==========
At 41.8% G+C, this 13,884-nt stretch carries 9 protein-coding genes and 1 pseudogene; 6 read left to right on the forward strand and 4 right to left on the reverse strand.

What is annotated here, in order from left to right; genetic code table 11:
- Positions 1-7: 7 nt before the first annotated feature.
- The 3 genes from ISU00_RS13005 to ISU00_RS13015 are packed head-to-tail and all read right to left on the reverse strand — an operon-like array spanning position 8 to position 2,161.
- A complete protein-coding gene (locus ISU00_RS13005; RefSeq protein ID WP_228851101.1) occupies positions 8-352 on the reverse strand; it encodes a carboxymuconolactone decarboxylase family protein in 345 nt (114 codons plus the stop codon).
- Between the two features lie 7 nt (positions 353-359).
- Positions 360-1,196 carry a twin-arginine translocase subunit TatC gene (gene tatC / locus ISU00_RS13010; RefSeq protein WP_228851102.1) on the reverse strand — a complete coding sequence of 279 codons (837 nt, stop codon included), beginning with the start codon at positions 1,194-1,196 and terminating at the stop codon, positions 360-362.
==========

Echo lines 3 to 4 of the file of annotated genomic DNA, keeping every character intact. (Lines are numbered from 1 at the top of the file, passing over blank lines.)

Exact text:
- Positions 1-7: 7 nt before the first annotated feature.
- The 3 genes from ISU00_RS13005 to ISU00_RS13015 are packed head-to-tail and all read right to left on the reverse strand — an operon-like array spanning position 8 to position 2,161.